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I have an issue similar to the following post:

Silverlight DataGridTextColumn Binding Visibility

I need to have a Column within a Silverlight DataGrid be visibile/collapsed based on a value within a ViewModel. To accomplish this I am attempting to Bind the Visibility property to a ViewModel. However I soon discovered that the Visibility property is not a DependencyProperty, therefore it cannot be bound.

To solve this, I attempted to subclass my own DataGridTextColumn. With this new class, I have created a DependencyProperty, which ultimately pushes the changes to the DataGridTextColumn.Visibility property. This works well, if I don't databind. The moment I databind to my new property, it fails, with a AG_E_PARSER_BAD_PROPERTY_VALUE exception.

public class MyDataGridTextColumn : DataGridTextColumn
{
    #region public Visibility MyVisibility

    public static readonly DependencyProperty MyVisibilityProperty =
        DependencyProperty.Register("MyVisibility", typeof(Visibility), typeof(MyDataGridTextColumn), new PropertyMetadata(Visibility.Visible, OnMyVisibilityPropertyChanged));

    private static void OnMyVisibilityPropertyChanged(DependencyObject d, DependencyPropertyChangedEventArgs e)
    {
        var @this = d as MyDataGridTextColumn;

        if (@this != null)
        {
            @this.OnMyVisibilityChanged((Visibility)e.OldValue, (Visibility)e.NewValue);
        }
    }

    private void OnMyVisibilityChanged(Visibility oldValue, Visibility newValue)
    {
        Visibility = newValue;
    }

    public Visibility MyVisibility
    {
        get { return (Visibility)GetValue(MyVisibilityProperty); }
        set { SetValue(MyVisibilityProperty, value); }
    }

    #endregion public Visibility MyVisibility
}

Here is a small snippet of the XAML.

<DataGrid ....>
    <DataGrid.Columns>
        <MyDataGridTextColumn Header="User Name"
                              Foreground="#FFFFFFFF"
                              Binding="{Binding User.UserName}"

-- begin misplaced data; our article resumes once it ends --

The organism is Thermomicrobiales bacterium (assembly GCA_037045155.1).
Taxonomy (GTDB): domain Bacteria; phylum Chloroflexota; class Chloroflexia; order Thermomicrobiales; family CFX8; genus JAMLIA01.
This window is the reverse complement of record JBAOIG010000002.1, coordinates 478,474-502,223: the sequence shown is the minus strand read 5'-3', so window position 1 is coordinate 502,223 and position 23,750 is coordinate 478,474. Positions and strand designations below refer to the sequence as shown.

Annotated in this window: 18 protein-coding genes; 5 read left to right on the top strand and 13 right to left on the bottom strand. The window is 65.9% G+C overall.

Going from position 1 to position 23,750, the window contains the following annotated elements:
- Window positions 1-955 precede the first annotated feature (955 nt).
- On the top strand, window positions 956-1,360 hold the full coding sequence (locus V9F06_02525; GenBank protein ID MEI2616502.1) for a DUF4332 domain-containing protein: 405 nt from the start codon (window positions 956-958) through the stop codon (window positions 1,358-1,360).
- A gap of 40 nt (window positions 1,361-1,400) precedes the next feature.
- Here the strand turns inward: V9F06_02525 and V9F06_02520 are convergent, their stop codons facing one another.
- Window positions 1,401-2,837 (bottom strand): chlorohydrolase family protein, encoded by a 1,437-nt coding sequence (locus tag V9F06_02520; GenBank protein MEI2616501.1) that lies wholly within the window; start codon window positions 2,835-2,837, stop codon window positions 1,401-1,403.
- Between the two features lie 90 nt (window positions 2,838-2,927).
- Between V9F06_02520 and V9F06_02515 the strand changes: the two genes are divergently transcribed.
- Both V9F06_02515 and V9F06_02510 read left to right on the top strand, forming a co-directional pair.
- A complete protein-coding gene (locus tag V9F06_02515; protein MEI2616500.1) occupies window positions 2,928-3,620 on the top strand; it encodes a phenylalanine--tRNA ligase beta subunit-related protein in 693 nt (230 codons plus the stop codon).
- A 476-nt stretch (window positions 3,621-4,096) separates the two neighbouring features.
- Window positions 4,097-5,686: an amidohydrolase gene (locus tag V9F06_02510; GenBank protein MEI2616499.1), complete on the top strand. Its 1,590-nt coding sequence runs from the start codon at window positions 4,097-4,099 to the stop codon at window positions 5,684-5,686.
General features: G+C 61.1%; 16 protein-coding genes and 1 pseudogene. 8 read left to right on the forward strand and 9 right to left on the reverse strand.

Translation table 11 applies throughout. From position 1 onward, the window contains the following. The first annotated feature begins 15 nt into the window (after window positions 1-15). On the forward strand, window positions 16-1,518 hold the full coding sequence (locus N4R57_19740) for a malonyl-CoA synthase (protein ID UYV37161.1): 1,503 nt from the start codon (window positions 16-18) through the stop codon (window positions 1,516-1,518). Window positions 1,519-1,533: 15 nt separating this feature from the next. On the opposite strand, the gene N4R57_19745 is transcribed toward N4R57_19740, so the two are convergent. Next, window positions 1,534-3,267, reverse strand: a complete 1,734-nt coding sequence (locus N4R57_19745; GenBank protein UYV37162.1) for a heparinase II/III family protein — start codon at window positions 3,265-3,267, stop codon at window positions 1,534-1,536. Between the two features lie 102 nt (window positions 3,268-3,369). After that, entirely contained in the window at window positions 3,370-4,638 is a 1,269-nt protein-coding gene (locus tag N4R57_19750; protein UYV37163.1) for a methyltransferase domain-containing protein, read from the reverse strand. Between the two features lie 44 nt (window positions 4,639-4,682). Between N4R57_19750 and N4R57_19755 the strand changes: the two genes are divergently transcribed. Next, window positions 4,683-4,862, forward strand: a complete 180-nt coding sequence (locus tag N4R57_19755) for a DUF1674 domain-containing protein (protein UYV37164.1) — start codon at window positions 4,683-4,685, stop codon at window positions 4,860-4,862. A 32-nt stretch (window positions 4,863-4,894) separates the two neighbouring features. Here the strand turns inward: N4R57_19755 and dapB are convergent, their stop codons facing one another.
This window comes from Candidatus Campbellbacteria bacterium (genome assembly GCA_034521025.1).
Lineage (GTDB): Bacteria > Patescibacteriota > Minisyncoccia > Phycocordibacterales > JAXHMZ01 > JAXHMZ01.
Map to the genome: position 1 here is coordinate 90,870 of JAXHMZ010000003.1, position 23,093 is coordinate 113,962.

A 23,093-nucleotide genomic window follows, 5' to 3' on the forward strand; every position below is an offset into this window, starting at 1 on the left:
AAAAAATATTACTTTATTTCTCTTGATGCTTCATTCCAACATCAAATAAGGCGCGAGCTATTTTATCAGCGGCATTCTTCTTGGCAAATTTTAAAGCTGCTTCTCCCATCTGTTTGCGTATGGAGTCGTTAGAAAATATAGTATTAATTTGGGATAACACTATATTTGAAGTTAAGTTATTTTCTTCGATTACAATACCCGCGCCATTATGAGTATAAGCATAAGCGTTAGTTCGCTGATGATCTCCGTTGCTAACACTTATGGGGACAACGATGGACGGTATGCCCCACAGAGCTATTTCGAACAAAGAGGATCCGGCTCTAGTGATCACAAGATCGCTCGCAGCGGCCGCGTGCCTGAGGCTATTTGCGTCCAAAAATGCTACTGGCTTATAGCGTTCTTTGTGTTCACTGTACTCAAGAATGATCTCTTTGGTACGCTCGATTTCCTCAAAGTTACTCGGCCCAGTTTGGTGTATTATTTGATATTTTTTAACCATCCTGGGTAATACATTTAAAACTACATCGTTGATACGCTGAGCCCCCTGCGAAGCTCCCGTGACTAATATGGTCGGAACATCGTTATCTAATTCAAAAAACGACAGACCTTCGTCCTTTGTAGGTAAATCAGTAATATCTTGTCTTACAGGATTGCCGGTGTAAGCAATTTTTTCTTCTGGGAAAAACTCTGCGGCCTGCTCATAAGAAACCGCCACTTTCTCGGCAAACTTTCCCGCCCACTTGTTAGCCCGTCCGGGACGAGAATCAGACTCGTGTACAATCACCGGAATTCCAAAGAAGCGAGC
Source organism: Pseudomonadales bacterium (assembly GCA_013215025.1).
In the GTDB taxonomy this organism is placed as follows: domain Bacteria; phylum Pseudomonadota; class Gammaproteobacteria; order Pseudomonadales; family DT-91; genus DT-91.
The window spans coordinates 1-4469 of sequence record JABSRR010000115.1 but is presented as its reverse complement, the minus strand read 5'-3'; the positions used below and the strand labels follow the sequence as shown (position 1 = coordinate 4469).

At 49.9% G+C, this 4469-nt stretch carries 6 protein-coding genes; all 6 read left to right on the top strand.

MinWidth="150"
                              CanUserSort="True"
                              CanUserResize="False"
                              CanUserReorder="True"
                              MyVisibility="{Binding Converter={StaticResource BoolToVisibilityConverter}, Path=ShouldShowUser}"/>
        <DataGridTextColumn .../>
    </DataGrid.Columns>
</DataGrid>

A couple important facts.

  • The Converter is indeed defined above in the local resources.
  • The Converter is correct, it is used many other places in the solution.
  • If I replace the {Binding} syntax for the MyVisibility property with "Collapsed" the Column does in fact disappear.
  • If I create a new DependencyProperty (i.e. string Foo), and bind to it I receive the AG_E_PARSER_BAD_PROPERTY_VALUE exception too.

Does anybody have any ideas as to why this isn't working?

share|improve this question
    
Any resolution on this? I'm not sure what's going on (the dp looks fine to me...), but if you can't add a new string DependencyProperty and bind to it, that seems like it has got to be the problem. –  Erik Mork Jun 27 '09 at 2:00

9 Answers 9

up vote 7 down vote accepted

Here's the solution I've come up with using a little hack.

First, you need to inherit from DataGrid.

public class DataGridEx : DataGrid
{
    public IEnumerable<string> HiddenColumns
    {
        get { return (IEnumerable<string>)GetValue(HiddenColumnsProperty); }
        set { SetValue(HiddenColumnsProperty, value); }
    }

    public static readonly DependencyProperty HiddenColumnsProperty =
        DependencyProperty.Register ("HiddenColumns", 
                                     typeof (IEnumerable<string>), 
                                     typeof (DataGridEx),
                                     new PropertyMetadata (HiddenColumnsChanged));

    private static void HiddenColumnsChanged(object sender,
                                             DependencyPropertyChangedEventArgs args)
    {
        var dg = sender as DataGrid;
        if (dg==null || args.NewValue == args.OldValue)
            return;

        var hiddenColumns = (IEnumerable<string>)args.NewValue;
        foreach (var column in dg.Columns)
        {
            if (hiddenColumns.Contains ((string)column.GetValue (NameProperty)))
                column.Visibility = Visibility.Collapsed;
            else
                column.Visibility = Visibility.Visible;
        }
    }
}

The DataGridEx class adds a new DP for hiding columns based on the x:Name of a DataGridColumn and its descendants.

To use in your XAML:

<my:DataGridEx x:Name="uiData"
               DataContext="{Binding SomeDataContextFromTheVM}"
               ItemsSource="{Binding Whatever}"
               HiddenColumns="{Binding HiddenColumns}">
    <sdk:DataGridTextColumn x:Name="uiDataCountOfItems">
                            Header="Count"